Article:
Date Published: September 08, 2016 - Last Updated 5 Years, 105 Days, 11 Hours, 38 Minutes ago
I will warn you straight away….this is not a subject for which I have all the answers. That being said, it’s a very important topic that should be discussed. This was a sidebar theme in one of our recent ICMI chats, and many expressed great interest in having the dialog. My hope is to generate a conversation and help all of us become more aware when it comes to internal turnover.
It’s no wonder contact center employees are a hot commodity for other hiring managers within the business. Where else do you learn the products, services and the customers more intimately than the front lines of customer service? As Jeff Bezos (Amazon CEO) stated, “Everyone has to be able to work in a call center.” There is no better training ground, and it stands to reason that contact centers have become somewhat of a “farm team” for many companies.
While this can be a very good thing both for the analysts and the larger organization, how far is too far?
Customer service is critical to the customer experience and the business. Should we not have top talent in the contact center? Should they not stay there long enough to make a significant impact and lay a foundation for more analysts like themselves? According to the QATC, the average turnover rate (internal and external) is 26 percent annually. I think most leaders would agree that it’s very difficult to build a high functioning, sustainable team when 1 in 4 people may not be there in twelve months or less.
The trick is finding balance between the “farm team” mentality and stifled growth. This requires a partnership between customer service leadership and the rest of the organization. Perhaps there is a two year expectation (minimum) for any contact center employees prior to transition. The first year is about learning process, technologies, customers, etc. Year two is about getting more strategically involved in the business, lending a hand in the training and development of newer representatives, and participating in special projects. This gives a sustainable platform on which to continually rebuild the contact center, while also providing great talent to the rest of the organization.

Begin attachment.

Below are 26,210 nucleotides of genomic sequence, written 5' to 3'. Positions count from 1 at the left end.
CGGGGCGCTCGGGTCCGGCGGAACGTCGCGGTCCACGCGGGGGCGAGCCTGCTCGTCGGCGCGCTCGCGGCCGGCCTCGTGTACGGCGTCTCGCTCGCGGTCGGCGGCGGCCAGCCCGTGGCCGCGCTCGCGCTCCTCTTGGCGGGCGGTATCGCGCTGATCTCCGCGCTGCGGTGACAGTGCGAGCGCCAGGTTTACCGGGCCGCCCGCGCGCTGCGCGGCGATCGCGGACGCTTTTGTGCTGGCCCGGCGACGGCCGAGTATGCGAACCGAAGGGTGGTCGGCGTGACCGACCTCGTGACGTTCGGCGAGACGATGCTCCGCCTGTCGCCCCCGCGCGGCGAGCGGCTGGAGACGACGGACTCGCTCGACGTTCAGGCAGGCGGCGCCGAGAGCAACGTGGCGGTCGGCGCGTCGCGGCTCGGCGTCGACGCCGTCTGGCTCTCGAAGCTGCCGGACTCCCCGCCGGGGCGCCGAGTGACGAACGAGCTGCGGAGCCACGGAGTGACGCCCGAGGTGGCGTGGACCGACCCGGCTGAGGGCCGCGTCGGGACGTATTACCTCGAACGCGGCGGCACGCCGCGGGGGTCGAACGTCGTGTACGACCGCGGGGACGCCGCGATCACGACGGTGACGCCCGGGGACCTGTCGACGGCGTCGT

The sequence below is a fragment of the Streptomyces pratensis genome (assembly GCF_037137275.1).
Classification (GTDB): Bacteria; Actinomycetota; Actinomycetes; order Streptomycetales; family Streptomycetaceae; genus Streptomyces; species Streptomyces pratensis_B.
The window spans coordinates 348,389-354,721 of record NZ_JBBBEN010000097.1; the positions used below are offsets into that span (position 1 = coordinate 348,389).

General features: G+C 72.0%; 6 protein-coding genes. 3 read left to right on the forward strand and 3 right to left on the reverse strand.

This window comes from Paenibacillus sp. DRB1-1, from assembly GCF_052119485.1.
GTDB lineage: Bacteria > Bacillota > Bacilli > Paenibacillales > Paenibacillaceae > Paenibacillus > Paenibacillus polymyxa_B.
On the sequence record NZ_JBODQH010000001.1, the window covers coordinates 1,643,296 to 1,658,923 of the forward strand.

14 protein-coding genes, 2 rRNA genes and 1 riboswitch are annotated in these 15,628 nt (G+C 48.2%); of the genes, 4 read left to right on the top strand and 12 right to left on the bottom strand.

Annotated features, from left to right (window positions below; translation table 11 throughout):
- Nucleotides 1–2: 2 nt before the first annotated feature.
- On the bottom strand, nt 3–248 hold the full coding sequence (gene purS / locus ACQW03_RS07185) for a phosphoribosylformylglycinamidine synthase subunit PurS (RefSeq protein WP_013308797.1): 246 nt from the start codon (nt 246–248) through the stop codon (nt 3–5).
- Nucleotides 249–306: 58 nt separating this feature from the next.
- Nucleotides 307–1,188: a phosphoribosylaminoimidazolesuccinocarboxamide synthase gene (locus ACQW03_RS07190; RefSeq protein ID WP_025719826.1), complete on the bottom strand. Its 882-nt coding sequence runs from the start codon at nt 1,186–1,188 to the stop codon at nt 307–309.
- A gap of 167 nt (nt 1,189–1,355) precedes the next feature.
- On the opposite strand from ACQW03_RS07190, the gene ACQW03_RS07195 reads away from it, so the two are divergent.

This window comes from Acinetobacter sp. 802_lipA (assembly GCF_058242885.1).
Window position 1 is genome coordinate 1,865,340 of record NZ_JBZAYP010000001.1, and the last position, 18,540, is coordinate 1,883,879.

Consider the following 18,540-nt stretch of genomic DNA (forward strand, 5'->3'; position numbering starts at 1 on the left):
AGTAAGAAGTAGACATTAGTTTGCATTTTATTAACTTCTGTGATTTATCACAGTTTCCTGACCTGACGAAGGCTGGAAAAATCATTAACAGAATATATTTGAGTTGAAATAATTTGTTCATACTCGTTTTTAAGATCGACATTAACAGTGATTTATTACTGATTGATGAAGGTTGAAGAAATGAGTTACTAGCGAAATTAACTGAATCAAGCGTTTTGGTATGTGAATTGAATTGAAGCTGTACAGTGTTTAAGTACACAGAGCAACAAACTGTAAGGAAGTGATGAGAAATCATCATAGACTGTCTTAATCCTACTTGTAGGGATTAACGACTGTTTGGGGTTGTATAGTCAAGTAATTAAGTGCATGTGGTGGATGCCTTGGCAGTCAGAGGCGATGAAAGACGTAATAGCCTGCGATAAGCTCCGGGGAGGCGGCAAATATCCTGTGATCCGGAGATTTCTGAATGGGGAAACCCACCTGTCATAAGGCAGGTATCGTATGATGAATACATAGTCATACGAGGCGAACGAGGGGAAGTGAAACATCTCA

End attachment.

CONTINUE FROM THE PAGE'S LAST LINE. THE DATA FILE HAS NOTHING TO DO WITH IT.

Another thing to consider is the expectation a new analysts brings to the table when they are first hired. I’ve interviewed a large number of professionals for customer service roles in my time as a contact center manager. In addition to attitude - aptitude - fit, I’ve got one big question on my mind. Is this person serious about a customer service role, or are they just looking for a quick stepping stone into the business? At least in part it hardly matters…. the “stepping stone” job seeker is not disqualified for honesty or for ambition. We should all be looking to grow and progress in our careers. However, there are two very different perspectives toward a potential future transition. On the one hand, you have someone who will dive into a customer service role and earn the right for an internal promotion over the course of time. Inversely, there are those individuals who simply survive in the contact center doing the bare minimum and feel entitled to move forward after twelve months or less. Naturally, it’s hard to build a strong team around the second type of analyst.
I’d love to hear from you. Does your organization have a formal policy in place when it comes to internal transfers and promotions? Anything you are doing to add to the overall company value while maintaining a strong customer service base? Share your thoughts in the comments.
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